Aug. 30, 2007
Clemson, SC – Former Clemson consensus All-American and 1981 ACC Player of the Year Jeff Davis will be one of 12 players inducted into the College Football Hall of Fame in December.
Davis will be honored at Death Valley Monday evening prior to the Clemson vs. Florida State game for that accomplishment. Davis was the co-captain and leading tackler of Clemson’s 1981 National Championship team.
Davis will be inducted at the Waldorf Astoria on December 4, along with 11 other former college players and two former coaches.
Davis will be the second former Clemson All-American to be inducted into the College Football Hall of Fame this decade, and just the third in history. Terry Kinard was inducted in 2001 and Banks McFadden was inducted in 1959. Former Clemson coaches John Heisman, Jess Neely and Frank Howard are also members of the Hall of Fame.
When examining Davis’s contributions to Clemson athletics in terms of leadership, citizenship and athletic records and awards, it is no surprise that he will become just the third player in Clemson history to be inducted into the College Football Hall of Fame.
The native of Greensboro, NC registered a then Clemson record 175 tackles in leading a 1981 defense that set a school record for turnovers forced (41) in a season. He still holds the Clemson career record for caused fumbles (10) and recovered fumbles (8). His 24 tackles against North Carolina and All-American Lawrence Taylor in 1980 is still the Clemson record for tackles in an ACC game.
Davis played 40 games for Clemson between 1978-81 and had 469 career tackles, still third in Clemson history. He also accumulated 16 passes broken up, 20 passes defensed, 18 tackles for loss, four sacks and four interceptions. He started all 35 games for the Tigers between 1979-81. He was a model of consistency, registering at least double figures in tackles in 22 of his last 23 games. Overall, he had 30 double figure tackle games in his 40-game career and led the Clemson team in tackles in 25 different games.
For his accomplishments in 1981, Davis was named the MVP of the ACC, just the third defensive player in league history to win the award. He concluded the season in grand style with a 14-tackle performance in the 22-15 Orange Bowl win over Nebraska that clinched the National Championship for the Tigers, Clemson’s first national championship in any sport. Davis was named the Defensive MVP of the contest. Earlier in the year he had led Clemson to victory over Georgia (13-3 at Death Valley) with 11 tackles. It was the only regular season loss of Herschel Walker’s career and the victory was a key win in Clemson’s National Championship season.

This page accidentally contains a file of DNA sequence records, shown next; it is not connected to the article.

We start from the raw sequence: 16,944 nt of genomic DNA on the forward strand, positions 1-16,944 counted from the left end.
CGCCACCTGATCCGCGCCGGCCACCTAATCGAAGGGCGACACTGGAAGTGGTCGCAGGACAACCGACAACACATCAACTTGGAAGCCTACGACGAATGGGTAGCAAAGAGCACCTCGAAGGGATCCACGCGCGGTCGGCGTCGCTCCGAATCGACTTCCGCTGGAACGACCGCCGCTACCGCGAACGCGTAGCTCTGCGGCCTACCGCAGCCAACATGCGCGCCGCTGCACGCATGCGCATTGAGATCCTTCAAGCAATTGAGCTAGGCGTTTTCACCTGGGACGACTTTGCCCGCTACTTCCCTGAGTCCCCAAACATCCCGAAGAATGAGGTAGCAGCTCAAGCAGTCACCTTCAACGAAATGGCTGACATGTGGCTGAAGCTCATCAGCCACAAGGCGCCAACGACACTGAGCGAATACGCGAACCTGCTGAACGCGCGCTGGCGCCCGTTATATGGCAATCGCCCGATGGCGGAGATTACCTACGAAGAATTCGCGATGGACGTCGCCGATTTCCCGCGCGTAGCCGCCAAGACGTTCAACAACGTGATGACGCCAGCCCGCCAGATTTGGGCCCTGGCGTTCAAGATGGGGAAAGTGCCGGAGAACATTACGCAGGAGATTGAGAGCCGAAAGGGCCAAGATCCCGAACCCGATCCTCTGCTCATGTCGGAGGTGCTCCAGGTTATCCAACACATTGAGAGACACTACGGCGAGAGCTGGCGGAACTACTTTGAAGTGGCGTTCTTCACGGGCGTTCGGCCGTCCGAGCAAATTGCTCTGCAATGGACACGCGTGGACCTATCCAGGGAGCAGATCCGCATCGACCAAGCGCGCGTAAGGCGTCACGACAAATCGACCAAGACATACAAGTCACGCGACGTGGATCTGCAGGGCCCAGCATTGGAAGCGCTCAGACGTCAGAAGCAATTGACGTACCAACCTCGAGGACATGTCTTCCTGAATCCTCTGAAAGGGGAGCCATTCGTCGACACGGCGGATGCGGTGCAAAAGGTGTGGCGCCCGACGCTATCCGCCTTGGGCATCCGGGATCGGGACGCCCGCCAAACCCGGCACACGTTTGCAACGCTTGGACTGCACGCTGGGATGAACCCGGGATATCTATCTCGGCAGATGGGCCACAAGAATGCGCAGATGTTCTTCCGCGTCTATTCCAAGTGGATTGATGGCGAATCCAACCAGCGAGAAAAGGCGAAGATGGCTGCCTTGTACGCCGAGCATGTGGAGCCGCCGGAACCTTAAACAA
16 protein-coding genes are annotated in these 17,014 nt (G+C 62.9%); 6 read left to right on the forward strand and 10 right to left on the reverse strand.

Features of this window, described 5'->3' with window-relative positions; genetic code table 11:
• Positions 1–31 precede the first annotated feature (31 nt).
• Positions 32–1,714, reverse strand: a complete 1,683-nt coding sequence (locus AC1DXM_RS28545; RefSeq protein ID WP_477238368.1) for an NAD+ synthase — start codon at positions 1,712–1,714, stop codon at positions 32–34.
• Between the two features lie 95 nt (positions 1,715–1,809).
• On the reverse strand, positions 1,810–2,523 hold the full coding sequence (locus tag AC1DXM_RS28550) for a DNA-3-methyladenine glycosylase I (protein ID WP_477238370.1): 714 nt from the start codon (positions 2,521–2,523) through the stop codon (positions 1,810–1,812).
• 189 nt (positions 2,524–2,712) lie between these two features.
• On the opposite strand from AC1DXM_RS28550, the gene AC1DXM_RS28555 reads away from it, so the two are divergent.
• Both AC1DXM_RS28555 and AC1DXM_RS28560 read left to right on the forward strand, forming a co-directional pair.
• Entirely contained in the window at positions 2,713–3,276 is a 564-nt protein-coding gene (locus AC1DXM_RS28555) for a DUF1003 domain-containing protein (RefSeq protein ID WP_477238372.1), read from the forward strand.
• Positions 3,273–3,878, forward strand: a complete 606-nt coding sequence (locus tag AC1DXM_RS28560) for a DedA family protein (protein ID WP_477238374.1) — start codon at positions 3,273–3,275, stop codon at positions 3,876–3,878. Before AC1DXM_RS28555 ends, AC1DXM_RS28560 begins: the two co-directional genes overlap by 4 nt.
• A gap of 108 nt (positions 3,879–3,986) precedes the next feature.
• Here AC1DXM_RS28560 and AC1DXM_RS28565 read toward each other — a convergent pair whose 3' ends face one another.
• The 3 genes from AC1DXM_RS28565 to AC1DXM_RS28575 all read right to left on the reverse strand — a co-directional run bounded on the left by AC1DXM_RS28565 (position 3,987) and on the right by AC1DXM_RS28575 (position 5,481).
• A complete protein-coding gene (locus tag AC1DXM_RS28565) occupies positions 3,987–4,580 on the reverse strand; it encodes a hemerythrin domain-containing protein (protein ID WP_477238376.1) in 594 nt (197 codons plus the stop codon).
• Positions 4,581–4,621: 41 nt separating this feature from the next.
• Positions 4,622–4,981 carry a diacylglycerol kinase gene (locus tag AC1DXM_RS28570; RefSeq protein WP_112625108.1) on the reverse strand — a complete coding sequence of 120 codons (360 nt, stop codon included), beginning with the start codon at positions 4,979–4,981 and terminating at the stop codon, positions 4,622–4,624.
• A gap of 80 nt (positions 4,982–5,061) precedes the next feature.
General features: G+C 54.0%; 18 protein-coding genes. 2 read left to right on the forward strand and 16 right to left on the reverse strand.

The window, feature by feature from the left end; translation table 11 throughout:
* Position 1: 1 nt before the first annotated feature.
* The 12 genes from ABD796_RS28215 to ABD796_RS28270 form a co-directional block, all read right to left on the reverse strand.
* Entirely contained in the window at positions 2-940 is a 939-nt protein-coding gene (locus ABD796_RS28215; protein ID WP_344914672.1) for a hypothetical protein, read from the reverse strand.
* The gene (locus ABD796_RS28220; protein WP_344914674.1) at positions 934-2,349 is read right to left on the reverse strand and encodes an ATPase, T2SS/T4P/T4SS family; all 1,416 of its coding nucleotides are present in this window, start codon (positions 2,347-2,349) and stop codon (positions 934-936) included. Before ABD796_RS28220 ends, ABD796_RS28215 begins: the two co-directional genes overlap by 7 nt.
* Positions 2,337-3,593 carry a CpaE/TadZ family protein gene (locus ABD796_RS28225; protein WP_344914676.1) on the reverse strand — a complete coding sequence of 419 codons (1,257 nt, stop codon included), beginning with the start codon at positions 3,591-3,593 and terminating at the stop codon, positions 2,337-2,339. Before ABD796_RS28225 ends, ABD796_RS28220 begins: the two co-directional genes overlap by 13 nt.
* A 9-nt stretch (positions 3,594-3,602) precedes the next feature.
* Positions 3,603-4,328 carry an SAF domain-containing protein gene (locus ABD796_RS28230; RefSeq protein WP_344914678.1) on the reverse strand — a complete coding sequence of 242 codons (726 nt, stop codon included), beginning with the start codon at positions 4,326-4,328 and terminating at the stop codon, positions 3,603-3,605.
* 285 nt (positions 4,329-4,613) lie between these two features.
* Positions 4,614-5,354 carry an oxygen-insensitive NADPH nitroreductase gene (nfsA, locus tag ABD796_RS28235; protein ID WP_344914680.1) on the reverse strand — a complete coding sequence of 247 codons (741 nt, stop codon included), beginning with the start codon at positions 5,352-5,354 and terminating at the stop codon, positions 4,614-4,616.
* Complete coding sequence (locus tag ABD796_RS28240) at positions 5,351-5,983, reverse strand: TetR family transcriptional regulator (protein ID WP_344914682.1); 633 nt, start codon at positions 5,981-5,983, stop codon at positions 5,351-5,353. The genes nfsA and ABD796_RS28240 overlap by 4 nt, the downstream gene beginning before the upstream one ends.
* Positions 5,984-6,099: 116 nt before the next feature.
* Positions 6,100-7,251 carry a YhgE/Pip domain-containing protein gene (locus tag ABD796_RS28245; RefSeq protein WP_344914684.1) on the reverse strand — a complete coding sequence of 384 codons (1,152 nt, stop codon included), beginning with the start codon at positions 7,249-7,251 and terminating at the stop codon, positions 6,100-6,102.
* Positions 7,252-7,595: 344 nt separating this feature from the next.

At the conclusion of the season, Davis was named a first-team All-American by United Press International, the Football Coaches Association, the Football Writers Association, the Walter Camp Foundation and the Football News. He was named the national Lineman of the Year by the Atlanta Touchdown Club.
Davis was a fifth-round draft choice of the Tampa Bay Buccaneers in 1982, but proved the NFL scouts wrong by posting impressive numbers in a six-year NFL career. The inside linebacker played in 83 games, 72 as a starter between 1982-87. He led Tampa Bay in tackles three of the six years, including a career high 165 stops in 1984, and served as the team captain for four seasons. He still ranks eight in Bucs history in career tackles with 662.
Since the end of his playing career Davis has been inducted in the Clemson Hall of Fame in 1989 and to the school’s Ring of Honor in Memorial Stadium in 1995. He was inducted into the state of South Carolina Athletic Hall of Fame in 2001 and was named to the ACC’s 50-Year Anniversary team in 2002.
Davis gained national acclaim when he was the Field Director of the Call Me Mister Program in South Carolina. The program raises money for scholarships for African American males in the state of South Carolina who are pursuing secondary education as a career. In 2001, he received the “Use Your Life Award” from Oprah’s Winfrey’s Angel Network. He was presented the award on Winfrey’s program and she also contributed $100,000 to the Call Me Mister program.
Davis is now an assistant athletic director for fund raising in the Clemson Athletic Department and he remains active in the Call Me Mister program as a consultant.
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